Leveraging on my own experience with setting up Amazon Connect solutions,  I observed that there are approximately three stages that are required to get a Contact Center up and running. These are:

  • Provisioning an Amazon Connect instance – this is straight forward and essentially is where an Amazon Connect instance is provisioned and made ready for your use
  • Configuring the Amazon Connect instance – this contains all the tasks to customise the Amazon Connect instance. It includes the configuration of the Direct Inward Dial (DID), hours or operations for the Contact Center, Routing profiles, users etc
  • Creating a custom Contact flow – a Contact flow defines the customer experience of your Contact Center, from start to finish. Amazon Connect provides a few default Contact flows however it is highly recommended that you create one that aligns with your own business requirements.

Follow along and I will show you how to go about setting up each of the above mentioned stages.

Provision the Amazon Connect Instance

  1. From the AWS Console, open the Amazon Connect service. Select the Sydney region (or a region of your choice, however do keep in mind that at the moment, Amazon Connect is only available in a few regions)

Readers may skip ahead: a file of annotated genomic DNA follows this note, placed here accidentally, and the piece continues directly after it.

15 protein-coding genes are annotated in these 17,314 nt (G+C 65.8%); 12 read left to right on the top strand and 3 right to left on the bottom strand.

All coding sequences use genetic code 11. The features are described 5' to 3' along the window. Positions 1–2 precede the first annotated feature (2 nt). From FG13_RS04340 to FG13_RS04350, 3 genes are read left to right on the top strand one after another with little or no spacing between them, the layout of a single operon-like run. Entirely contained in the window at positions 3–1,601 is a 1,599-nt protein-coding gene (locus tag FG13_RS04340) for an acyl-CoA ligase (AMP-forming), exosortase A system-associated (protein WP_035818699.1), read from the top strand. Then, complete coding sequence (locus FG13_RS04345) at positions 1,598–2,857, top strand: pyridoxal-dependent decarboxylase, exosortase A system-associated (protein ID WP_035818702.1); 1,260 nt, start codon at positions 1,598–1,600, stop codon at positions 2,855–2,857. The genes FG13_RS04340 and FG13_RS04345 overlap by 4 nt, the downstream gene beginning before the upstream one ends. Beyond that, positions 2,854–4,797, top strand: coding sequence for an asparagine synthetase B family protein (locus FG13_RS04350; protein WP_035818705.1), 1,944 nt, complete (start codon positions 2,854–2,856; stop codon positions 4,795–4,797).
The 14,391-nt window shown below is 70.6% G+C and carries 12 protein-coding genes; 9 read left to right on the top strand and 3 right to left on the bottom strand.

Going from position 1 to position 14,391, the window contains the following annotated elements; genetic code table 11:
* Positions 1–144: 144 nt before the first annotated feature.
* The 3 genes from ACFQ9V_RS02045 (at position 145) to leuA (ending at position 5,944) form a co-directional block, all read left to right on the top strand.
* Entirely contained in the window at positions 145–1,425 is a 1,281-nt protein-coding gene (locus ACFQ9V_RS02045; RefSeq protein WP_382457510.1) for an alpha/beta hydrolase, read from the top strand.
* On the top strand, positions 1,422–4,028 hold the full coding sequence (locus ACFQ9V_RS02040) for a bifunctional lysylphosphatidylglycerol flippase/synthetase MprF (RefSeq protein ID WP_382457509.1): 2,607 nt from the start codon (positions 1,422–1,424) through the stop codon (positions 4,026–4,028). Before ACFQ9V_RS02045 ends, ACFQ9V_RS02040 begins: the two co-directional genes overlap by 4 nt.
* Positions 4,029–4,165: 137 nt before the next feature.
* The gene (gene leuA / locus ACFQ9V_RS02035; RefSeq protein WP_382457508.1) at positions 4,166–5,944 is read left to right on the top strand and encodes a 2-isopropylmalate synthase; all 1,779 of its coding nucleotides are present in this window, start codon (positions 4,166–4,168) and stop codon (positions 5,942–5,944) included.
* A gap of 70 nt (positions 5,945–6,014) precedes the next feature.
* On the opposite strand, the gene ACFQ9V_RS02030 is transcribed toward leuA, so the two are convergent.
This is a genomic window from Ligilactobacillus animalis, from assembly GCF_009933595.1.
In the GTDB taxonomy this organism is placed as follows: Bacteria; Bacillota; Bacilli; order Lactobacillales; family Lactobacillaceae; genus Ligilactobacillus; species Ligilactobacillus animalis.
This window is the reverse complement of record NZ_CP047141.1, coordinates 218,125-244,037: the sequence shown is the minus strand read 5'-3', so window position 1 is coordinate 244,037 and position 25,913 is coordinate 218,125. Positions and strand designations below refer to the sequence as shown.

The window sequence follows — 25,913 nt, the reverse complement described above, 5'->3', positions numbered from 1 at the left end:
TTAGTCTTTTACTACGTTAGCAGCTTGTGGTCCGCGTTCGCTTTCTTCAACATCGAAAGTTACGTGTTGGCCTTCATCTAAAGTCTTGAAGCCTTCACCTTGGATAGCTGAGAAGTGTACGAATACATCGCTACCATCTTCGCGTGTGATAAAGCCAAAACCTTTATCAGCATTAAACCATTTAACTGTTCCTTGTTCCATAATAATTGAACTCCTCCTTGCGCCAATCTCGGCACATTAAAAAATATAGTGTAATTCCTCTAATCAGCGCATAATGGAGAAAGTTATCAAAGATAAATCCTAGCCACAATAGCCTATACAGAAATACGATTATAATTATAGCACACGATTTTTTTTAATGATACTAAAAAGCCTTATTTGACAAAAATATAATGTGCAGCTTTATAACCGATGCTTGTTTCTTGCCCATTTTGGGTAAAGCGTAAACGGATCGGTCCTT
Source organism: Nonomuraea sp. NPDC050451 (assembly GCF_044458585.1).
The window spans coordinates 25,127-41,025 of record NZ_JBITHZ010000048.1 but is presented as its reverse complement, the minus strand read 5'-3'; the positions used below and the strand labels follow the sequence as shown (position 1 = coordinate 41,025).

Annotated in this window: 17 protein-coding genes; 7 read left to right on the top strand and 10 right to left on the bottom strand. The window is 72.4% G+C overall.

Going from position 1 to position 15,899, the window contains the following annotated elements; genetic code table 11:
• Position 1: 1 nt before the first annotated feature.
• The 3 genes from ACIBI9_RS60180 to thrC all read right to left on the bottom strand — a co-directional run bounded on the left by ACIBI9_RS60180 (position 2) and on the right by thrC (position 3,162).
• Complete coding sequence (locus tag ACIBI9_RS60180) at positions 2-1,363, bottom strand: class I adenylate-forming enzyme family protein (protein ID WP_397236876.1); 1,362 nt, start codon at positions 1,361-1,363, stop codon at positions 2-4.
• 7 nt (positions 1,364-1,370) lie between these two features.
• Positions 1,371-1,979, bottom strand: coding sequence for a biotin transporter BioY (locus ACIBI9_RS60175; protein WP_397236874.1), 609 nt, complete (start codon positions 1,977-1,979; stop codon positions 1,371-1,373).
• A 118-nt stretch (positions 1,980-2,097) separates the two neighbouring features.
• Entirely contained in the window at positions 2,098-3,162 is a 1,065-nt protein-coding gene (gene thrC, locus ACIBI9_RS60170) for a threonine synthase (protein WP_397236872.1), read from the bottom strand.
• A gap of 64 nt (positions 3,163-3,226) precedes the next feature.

2. Enter an Access URL for your Amazon Connect Instance. This URL will be used to access the Amazon Connect instance once it has been provisioned.
  3. In the next screen, create an administrator account for this Amazon Connect instance
  4. The next prompt is for Telephony options. For my solution, I selected the following:
    1. Incoming calls: I want to handle incoming calls with Amazon Connect
    2. Outgoing calls: I want to make outbound calls with Amazon Connect
  5. In the next screen, Data Storage options are displayed. For my solution, I left everything as default.
  6. In the next screen, review the configuration and then click Create instance

Configure the Amazon Connect Instance

After the Amazon Connect instance has been successfully provisioned, use the following steps to configure it:

  1. Claim a phone number for your Amazon Connect Instance. This is the number that users will be calling to interact with your Amazon Connect instance (for claiming non toll free local numbers, you must open a support case with AWS, to prove that you have a local business in the country where you are trying to claim the phone number. Claiming a local toll-free number is easier however it is more expensive)
  2. Create some Hour of operation profiles. These will be used when creating a queue
  3. Create a queue. Each queue can have different hours of operation assigned
  4. Create a routing profile. A user is associated with a routing profile, which defines their inbound and outbound queues.
  5. Create users. Once created, assign the users to a predefined security profile (administrator, agent etc) and also assign them to a specific routing profile